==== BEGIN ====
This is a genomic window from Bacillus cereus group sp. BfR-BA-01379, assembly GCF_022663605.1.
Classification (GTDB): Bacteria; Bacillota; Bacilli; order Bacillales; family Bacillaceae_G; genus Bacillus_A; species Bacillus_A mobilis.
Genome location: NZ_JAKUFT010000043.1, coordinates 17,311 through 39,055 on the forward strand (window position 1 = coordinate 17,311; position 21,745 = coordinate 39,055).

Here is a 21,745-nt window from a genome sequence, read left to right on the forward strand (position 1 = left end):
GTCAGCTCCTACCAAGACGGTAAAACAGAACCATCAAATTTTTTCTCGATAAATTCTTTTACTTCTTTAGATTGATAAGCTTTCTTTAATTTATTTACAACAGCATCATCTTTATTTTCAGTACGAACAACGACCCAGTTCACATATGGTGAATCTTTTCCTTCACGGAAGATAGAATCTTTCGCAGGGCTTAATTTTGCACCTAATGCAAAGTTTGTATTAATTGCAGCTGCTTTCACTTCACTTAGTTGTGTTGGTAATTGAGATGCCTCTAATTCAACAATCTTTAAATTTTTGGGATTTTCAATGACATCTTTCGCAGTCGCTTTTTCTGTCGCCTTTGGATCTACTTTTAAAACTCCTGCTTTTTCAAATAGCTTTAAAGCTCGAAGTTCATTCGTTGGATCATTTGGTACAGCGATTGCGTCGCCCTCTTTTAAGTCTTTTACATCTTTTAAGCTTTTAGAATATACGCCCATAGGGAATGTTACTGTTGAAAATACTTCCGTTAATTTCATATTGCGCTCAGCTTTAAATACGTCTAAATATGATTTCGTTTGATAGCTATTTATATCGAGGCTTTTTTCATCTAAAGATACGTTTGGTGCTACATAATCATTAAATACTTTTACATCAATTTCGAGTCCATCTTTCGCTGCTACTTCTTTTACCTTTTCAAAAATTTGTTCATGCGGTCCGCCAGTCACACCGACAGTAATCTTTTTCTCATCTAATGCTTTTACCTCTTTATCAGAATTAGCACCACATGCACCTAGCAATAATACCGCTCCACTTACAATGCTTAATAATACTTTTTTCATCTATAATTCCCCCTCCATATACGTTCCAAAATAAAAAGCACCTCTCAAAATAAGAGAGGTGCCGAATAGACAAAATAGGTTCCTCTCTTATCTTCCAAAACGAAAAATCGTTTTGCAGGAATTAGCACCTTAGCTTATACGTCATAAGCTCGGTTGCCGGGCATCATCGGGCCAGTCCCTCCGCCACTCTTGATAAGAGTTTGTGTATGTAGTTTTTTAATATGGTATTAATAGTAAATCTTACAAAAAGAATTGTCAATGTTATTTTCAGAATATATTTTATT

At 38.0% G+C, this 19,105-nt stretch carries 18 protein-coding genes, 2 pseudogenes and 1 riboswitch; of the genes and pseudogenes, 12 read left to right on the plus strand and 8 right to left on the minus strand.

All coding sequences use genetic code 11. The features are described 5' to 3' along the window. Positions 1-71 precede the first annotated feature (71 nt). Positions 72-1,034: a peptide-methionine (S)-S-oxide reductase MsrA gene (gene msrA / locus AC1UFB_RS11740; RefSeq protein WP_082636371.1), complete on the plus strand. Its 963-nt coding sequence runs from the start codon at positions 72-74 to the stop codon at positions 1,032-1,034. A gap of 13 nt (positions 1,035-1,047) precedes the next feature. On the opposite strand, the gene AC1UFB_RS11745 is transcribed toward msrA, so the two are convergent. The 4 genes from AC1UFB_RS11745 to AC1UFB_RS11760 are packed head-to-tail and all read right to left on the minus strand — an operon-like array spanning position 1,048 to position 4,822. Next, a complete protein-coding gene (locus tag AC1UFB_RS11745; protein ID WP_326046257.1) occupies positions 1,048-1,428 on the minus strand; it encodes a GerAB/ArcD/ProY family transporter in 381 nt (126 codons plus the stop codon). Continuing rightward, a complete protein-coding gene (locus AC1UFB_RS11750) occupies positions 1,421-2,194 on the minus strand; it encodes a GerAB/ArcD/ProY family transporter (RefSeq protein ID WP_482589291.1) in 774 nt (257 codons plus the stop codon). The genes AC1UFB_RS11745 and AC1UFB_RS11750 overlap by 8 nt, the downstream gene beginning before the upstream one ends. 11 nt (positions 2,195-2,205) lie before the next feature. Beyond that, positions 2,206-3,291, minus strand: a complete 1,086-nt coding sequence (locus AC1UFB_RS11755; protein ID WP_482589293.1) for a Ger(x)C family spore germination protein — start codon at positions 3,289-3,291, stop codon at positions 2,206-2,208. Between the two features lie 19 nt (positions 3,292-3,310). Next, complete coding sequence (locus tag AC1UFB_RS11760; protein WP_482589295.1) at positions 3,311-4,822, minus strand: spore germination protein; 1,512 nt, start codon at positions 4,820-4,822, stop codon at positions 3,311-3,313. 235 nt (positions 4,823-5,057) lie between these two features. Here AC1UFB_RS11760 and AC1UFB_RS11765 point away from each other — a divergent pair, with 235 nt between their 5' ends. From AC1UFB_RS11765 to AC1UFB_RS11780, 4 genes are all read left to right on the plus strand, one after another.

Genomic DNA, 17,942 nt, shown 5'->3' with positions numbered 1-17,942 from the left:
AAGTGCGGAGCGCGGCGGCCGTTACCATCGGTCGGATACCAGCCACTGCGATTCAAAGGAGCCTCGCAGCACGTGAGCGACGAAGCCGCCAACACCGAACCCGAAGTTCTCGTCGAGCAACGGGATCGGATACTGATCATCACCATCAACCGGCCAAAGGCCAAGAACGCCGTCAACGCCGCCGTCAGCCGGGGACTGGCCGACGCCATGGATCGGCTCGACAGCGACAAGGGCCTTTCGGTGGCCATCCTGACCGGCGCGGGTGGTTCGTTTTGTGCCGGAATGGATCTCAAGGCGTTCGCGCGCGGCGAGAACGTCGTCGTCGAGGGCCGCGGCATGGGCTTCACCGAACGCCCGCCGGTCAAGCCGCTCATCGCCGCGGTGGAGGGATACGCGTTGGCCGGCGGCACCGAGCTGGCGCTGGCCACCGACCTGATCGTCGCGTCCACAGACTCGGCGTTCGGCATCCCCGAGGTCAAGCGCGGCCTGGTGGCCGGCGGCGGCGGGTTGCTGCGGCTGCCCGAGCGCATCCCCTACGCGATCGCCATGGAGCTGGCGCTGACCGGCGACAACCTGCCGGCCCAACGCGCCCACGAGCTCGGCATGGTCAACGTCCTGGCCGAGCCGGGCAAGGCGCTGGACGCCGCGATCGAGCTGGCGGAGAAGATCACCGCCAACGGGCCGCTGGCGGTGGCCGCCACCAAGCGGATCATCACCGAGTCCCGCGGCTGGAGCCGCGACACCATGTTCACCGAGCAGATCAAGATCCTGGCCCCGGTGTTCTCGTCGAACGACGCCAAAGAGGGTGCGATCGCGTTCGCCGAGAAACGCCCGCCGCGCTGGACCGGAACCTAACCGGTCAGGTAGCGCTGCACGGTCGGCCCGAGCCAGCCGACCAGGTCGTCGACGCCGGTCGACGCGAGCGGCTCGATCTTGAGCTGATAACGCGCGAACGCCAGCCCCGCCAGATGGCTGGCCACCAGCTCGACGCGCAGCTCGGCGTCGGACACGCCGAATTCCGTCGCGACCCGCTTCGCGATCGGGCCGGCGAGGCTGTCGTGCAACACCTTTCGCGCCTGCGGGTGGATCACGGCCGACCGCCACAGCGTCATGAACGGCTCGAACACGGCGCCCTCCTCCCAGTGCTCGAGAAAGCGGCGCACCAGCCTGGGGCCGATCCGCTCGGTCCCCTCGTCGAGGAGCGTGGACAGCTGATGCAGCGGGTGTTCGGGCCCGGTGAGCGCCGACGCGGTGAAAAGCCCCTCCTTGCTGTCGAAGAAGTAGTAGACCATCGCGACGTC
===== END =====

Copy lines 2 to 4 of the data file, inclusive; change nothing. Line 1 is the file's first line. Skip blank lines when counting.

Classification (GTDB): Bacteria; Bacillota; Bacilli; order Bacillales; family Bacillaceae_G; genus Bacillus_A; species Bacillus_A mobilis.
Genome location: NZ_JAKUFT010000043.1, coordinates 17,311 through 39,055 on the forward strand (window position 1 = coordinate 17,311; position 21,745 = coordinate 39,055).

Here is a 21,745-nt window from a genome sequence, read left to right on the forward strand (position 1 = left end):